A healthy cat will eat what you give her, a kitty who is a little under the weather may need some persuasion; we won’t be talking about those manipulative and overly dramatic “finicky” kitties here. We’re considering cats who are recovering from illness or injury or who are elderly, and for whom even eating is a little bit of a burden. She may seem hungry, even show up for mealtime, but take a sniff or even attempt to eat and walk away. Often illness, surgery, trauma or age reduce a cat’s appetite through weakness, stomach upset, loss of smell or loss of taste, and a cat in a slightly weakened condition may need some inspiration for the taste buds. First, wake her up at least 15 minutes before you want to feed her—a sleepy kitty in a weakened condition isn’t ready to eat as soon as she wakes up, so pet her and give her attention for a while until she seems entirely alert. Always use fresh food, usually canned, so its smell is the strongest, and you don’t need to resort to fish-based foods, often liver-based food is more appealing. Then tease her with the food—play “kitty airplane” the same way you would with a recalcitrant child, show her the can and her dish, open the can and let kitty sniff the food then put it aside, making a big show of getting her dish ready, putting the food in the dish, allowing her to smell it all the while, then finally present it. This little play helps to get her digestive system started and her body gives her the signal to eat, plus, she’s wondering what they heck you’re up to, and curiosity is a big stimulant for a cat. If she’s still reluctant, pick up a little in a spoon and offer it for her to lick off; a little at a time is sometimes just enough. Don’t leave her food out, but put it back in the can and keep it, offering it again a little later. It may mean wasting a few cans, but open a new can with every session. She’ll appreciate your efforts.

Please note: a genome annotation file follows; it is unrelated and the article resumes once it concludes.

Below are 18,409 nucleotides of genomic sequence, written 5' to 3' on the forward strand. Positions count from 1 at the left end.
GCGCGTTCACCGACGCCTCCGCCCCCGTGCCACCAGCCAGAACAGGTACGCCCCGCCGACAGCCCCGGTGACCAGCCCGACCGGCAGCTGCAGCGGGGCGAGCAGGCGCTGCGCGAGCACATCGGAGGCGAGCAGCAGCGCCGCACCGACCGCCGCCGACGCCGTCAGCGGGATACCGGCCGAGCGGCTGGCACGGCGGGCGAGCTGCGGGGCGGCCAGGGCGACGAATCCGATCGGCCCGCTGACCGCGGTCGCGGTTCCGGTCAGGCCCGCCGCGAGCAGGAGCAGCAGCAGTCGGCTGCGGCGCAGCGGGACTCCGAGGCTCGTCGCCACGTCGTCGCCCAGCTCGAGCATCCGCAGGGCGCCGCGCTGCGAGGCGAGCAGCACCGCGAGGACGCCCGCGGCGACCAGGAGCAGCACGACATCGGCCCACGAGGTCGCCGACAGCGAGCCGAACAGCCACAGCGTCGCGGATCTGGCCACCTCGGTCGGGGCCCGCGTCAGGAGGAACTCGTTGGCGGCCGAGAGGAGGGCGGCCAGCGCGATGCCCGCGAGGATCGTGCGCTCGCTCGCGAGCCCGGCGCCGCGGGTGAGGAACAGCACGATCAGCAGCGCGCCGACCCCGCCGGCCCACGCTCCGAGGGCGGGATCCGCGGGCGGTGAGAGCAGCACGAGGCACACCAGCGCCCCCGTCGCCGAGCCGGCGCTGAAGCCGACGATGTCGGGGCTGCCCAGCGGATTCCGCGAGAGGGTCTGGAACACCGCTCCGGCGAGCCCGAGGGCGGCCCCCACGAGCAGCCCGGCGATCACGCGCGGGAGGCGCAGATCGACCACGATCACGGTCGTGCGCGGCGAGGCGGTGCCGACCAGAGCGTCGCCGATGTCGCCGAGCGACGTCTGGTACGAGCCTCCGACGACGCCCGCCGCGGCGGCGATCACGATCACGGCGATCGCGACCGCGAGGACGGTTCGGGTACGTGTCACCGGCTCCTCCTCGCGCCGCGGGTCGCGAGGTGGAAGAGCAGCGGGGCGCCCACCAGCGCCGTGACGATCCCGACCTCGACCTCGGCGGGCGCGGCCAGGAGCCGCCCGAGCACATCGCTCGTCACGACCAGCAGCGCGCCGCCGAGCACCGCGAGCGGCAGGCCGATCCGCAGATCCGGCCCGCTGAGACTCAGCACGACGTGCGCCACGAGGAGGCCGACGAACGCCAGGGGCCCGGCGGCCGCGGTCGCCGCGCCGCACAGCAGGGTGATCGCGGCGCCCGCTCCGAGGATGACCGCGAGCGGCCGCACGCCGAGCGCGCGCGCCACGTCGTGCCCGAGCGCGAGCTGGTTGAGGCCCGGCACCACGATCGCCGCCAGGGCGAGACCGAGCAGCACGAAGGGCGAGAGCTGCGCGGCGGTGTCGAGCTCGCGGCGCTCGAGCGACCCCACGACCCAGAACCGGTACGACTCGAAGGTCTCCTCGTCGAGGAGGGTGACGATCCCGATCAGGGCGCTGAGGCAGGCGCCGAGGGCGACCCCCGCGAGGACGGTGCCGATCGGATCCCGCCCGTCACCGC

For cats, claws are more like fingers than fingernails because a cat can expose and retract her claws at will; she may not have opposable thumbs, but her little round paws are quite nimble when the claws are put to use. Sometimes she’ll use them to dig into a surface to hold on or to propel herself, not intending to claw the surface itself, as you would use your fingers to grab something if you slipped or were climbing. Cats actually use their claws like fingers in everyday activities, helping to dig around in the litterbox, grasping toys in play and in helping give themselves a deeper stretch or flex by holding on to a horizontal or vertical surface with their claws. Being able to use their claws in all these ways helps them to keep in shape as they flex each of their muscles every day as they bathe, walk around and play.